By my holy orders, thou art as well worthy to be a vicar as myself, thou readst so well.  I prithee, soon at evensong, read this to the parishioners.  I cannot be there, for I have promised to bowl a match with good fellows this afternoon at Guynes for a wager, wet and dry, viz., two gallons of Gascoigne wine and two French crowns.  I can stay no longer; I fear they stay for me.

By this light, I never saw him make such haste into the pulpit.

Hear me one word, good master, ere ye go,
And grant me one petition which is short.
Al these French crowns dare I assure mine own,
And will present him to old Epernoun.
My suit is, that you’ll take this honest Bunch
To be your sexton whilst I am away.

I am content.  Give Bunch the churchdoor key, upon condition wilt say even-song to the parish this afternoon, and read that publication to them.  Then go thy way tomorrow if thou wilt.  Lord, how time passes; in my conscience I burn daylight.  ‘Tis one o’clock at least.  Fare ye well, fare ye well.  I come, i’faith, lads, I come.  Though I come late, I hope to lie as near the mistress as any of ye all.                                                                                                                 [Exit.

Well, I see I shall have your office, and I trust you’ll bestow your spade and your pickax upon me, that I may grind them sharp to dispatch a grave quickly.  And I pray you as ye travel up into high France, send the plague and that pox, as as many diseases as you can down into this country to kill the people, that I may get money for their graves-making.

Here, take my key, and toll to evening prayer,
I’ll do my master’s bidding ere I go.

Sancti amen. God give me joy and luck in mine office.  Now boys, beware that ye wipe not your noses on your sleeves, for and ye do, off goes your arm with the church-door key.  And dogs, keep out of the chancel; ye shall smell of the whip else.  And honest prentices, if ye please me, I’l not ring the four a clock bell till it be past five.  An occupation and an office; now I see I shall thrive.                                        [Exit.

And will you go and leave me here alone,
My only friend, now Ferdinand is gone?

Ask of your thoughts if they can counsel keep,
Which if upon your honour you assure,
You shall partake a secret very strange.

My faith and honour be engag’d for it.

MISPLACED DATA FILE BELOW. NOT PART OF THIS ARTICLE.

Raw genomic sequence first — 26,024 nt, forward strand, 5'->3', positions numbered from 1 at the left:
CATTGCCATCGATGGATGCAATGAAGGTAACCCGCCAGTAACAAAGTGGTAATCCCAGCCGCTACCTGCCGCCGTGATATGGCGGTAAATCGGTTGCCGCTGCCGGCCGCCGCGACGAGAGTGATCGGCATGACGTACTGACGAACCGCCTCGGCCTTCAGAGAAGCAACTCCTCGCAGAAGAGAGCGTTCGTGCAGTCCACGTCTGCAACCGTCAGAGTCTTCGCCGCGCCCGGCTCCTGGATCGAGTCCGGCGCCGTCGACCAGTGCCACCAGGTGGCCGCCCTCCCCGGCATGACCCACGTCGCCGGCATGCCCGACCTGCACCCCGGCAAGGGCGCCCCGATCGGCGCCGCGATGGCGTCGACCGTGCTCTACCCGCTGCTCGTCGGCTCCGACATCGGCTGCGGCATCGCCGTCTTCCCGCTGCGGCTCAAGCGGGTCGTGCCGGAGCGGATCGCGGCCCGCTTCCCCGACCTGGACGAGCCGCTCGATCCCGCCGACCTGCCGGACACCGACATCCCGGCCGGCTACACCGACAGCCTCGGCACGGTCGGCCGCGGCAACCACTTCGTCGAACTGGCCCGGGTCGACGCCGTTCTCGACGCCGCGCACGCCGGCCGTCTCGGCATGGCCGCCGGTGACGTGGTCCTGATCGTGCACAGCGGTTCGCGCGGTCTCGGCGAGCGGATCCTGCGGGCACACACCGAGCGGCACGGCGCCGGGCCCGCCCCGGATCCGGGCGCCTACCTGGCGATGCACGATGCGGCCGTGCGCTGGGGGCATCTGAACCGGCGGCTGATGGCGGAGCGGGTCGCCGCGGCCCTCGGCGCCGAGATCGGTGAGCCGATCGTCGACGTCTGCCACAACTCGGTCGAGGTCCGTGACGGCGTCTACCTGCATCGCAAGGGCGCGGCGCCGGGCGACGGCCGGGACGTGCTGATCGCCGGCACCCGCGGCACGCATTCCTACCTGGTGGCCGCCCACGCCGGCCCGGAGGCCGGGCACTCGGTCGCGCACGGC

Exterior shows express not always truth,
Nor do imaginations ever fail.
My sexton’s case doth cloud nobility,
And, if opinion do not reason wrong,
Rich noble blood flows through your pure clear veins;
Which conceit draws these secrets from my soul.
That fortune’s scorn, that sorrow-tossed duke,
Lod’wick of Bullen, tells his tale to you,
That can conceive, conceal, and consel me.
Say, lady, for I know you are no less,
Have I not cause when proclamation tells
That Lod’wick shall receive redress of wrongs,
To claim the due that thereunto belongs?

Great cause, my lord, and I to be content,
In this poor coat to rest me patient,
Until my husband come or send for me.

Oh, had these tidings come ere he had gone,
Then he nor I had travelled alone;
For, lady, I affirm it constantly,
I love the gentleman religiously,
Which in my bettered fortunes he shall find,
And then to you I purpose to be kind.
Then what you are, speak freely your fair mind.

Emmanuel, Duke of Brabant, call’d me child,
Till him for love my Ferdinand beguil’d.

I said and knew ye were no vulgar dame,
For sparks of honour will burst into flame.
Hapless Odillia, but most fortunate,
Compar’d with my poor wife’s and daughter’d state.

Where be those ladies?  Let me them attend.

Oh, knew I where, all grief were at an end.
I hear that London is their mansion place.

But shall they not be sent for by your grace?

Not yet, Odillia, first I’ll visit France,
Where if good stars my state do readvance,
And grant me power to free my native soil,
I may with comfort then call home my joy.
Till then, their sight will but revive annoy.

What can you prize so highly as their sight?

Women discerne not men’s affairs aright.
I prize mine honour, and my country’s good,
More than wife, children, or my proper blood.                                   [A bell tolls within.
Hark, the bell tolls; the sexton I must play
By promise once, tomorrow I’ll away.
Let me receive some token unto Ferdinand,
And this forget not, for a final end,
To come to us if we for you do send.                                                                 [Exeunt.

Proceed to the next scene


Leave a Reply

Fill in your details below or click an icon to log in: Logo

You are commenting using your account. Log Out / Change )

Twitter picture

You are commenting using your Twitter account. Log Out / Change )

Facebook photo

You are commenting using your Facebook account. Log Out / Change )

Google+ photo

You are commenting using your Google+ account. Log Out / Change )

Connecting to %s

Enter your email address to follow this blog and receive notifications of new posts by email.

%d bloggers like this: